Pine Knoll Shores Aquariums
The last stop on the aquarium tour is at the southern end of New Hanover County, nestled between the Atlantic Ocean and the Cape Fear River. The North Carolina Aquarium at Fort Fisher is found here, just south of Carolina Beach at Fort Fisher. Coming from Brunswick County, take a relaxing ride across the river on the Southport-Fort Fisher Ferry. The aquarium is less than 5 minutes north of the ferry terminal. As you walk up to the aquarium, your first stop for a family photo will be in front of another bronze sculpture of a school of fish. The aquarium will be your backdrop and a perfect way to take home a memory.
Upon entering this aquarium, you will stroll through a fresh water exhibit, this one called the "Cape Fear Conservatory." It is also an atrium with live trees and grasses, and the tanks are opened at the top so you can look through the glass or peer over the top and look down through the water. The fish in these tanks are from the surrounding Carolina bays of fresh water and the exhibit includes a small waterfall, along with a few free roaming ducks. Again, you will pass by the alligators, much larger than you have seen at the other two aquariums, as they lay in wait for their Saturday afternoon feeding. Be at this location before 3:00 p.m. if you want to get up close to watch. This area is small and gets crowded quickly.
Next, you will enter the "Coastal Waters" displays. Here, you will learn about the marsh lands that make up so much of the North Carolina coastline. Upon reading the display boards, you will learn interesting facts; for example, that the marshes are our first line of defense when a hurricane hits. They absorb some of the winds and slow down the water surges that can cause so much damage. You will also find interesting information such as the fact that 90% of all commercially important fish species spend at least part of their life in the salt marsh. Also in this section of the building, there is a touch tank with sting rays and horseshoe crabs. Visitors will find themselves coming face to face with pre-historic crabs that still live in today's coastal waters.
Another exhibit is an enormous tank, this time featuring the "Cape Fear Shoal." Inside this 235,000 gallon tank is a replica of the coral formations found 20 miles off the coast. The tank holds approximately 180 different animals from 37 different species. As you watch the tank's inhabitants swim past you, television monitors show pictures of the fish and identify them so you know exactly what you are looking at. The monitors also give interesting facts about the operation of the tank. Learn things such as: the tank contains 35 tons of raw salt and that all the water is filtered constantly at a rate of 2,000 gallons per minute. These 180 some fish will eat 167 pounds of food every week. Also, daily, two scuba divers go into the tank and talk to the audience. They tell facts about the fish in the tank and then take audience questions. Children of all ages will enjoy being part of this daily activity.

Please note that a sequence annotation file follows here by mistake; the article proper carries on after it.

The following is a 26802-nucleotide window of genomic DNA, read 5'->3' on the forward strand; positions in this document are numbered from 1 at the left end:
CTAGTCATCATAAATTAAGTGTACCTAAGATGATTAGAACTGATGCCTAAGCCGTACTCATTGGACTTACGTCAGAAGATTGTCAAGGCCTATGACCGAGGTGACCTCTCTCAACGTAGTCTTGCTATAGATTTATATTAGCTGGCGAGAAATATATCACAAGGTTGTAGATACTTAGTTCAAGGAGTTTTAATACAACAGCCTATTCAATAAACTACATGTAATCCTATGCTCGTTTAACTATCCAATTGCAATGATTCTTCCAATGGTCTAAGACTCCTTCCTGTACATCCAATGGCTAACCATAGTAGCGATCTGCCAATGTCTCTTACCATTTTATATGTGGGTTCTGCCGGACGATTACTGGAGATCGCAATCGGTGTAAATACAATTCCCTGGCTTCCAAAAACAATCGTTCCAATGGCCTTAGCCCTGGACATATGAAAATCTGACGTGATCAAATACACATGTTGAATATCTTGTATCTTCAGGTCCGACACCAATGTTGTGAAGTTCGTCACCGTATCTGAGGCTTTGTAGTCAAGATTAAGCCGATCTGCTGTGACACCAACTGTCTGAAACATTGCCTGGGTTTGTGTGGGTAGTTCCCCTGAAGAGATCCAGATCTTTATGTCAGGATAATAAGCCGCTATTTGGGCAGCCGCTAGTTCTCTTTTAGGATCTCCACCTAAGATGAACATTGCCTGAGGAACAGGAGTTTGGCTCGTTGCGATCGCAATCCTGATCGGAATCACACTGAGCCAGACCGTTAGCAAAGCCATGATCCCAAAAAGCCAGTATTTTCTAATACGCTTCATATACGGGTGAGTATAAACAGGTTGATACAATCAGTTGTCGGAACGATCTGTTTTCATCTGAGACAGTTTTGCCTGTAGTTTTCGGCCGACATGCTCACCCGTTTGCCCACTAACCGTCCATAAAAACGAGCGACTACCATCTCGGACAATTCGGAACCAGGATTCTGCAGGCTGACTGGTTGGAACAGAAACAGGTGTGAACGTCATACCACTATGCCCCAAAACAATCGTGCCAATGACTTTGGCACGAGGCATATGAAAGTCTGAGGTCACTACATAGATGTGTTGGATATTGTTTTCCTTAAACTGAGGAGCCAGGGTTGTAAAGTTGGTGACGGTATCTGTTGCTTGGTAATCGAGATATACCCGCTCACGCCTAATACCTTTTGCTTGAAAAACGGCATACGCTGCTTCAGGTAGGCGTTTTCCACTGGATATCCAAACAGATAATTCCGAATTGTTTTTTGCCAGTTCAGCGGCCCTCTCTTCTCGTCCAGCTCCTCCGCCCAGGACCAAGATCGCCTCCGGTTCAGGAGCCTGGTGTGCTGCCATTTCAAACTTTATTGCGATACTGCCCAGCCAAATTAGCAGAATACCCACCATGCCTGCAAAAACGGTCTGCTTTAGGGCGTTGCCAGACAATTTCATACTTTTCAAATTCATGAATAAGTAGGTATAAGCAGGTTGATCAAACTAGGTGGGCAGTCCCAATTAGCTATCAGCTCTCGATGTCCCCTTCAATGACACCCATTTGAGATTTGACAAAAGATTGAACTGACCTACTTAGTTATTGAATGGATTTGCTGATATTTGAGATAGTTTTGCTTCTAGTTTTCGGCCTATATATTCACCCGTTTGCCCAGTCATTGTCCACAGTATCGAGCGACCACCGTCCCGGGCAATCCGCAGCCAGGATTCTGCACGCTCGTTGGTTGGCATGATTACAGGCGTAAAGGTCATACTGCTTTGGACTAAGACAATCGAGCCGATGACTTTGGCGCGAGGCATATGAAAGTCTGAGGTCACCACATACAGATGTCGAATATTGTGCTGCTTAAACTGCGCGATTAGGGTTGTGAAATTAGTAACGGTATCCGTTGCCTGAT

Wander away from this large tank and find yourself entering the "Ocean Gallery." In the entrance, you will feel as though you are underwater and looking up to find a school of mackerel swimming around you. This beautiful sculpture of the fish is stationary, but gives the impression that the fish actually swimming, as the fish in the sculpture are in an S formation. Their coloring gives the observer the sense that the sun is reflecting off the fish, even though there are no windows in this section of the aquarium. Inside this exhibit, one can view fish that are seldom seen, including an octopus. In another tank, there is a replica of a sunken blockade runner vessel. The actual ship is located on the bottom of the Atlantic less than a mile off the coast where the aquarium is located.
Probably the second most fascinating exhibit in this aquarium is the life size sculpture of a humpback whale and her baby. Salt, the mother, is the most photographed whale in the wild. She passes by the aquarium twice a year on her journey from the Caribbean to the coast of Maine and back. Salt is 47 feet long and her baby, Salsa, is about 5 months old and 16 feet long. The display boards under this sculpture allow the observer to follow Salt's movements through out the year, season by season.
If sharks are what interest you, all you need to do is turn around and you will be face to face with multiple shark jaws. These replicas show you the teeth and jaws of sharks such as the bull shark, nurse shark, mako shark and more. Upon leaving the aquarium, you can head over the dunes on the pathway and test your memory of the different types of shark's teeth you saw by searching for your own in the sand along the water's edge. The difference, remember, is the teeth that you find will be black because they have fallen out of the shark's mouth and "died," so they are no longer white. The jaws and teeth in the aquarium are reproductions so they will always be white.
If you are not up for the short walk to the beach but want some fresh air before hitting the gift shop, you can walk along the boardwalk through the gardens. There are also picnic tables outside where you can sit and enjoy a cool drink or quick rest. Of course, don't forget to visit the gift shop. You may want to purchase a postcard that shows the different types of shark's teeth so you can show your friends the teeth you found and tell them what type of shark it came from.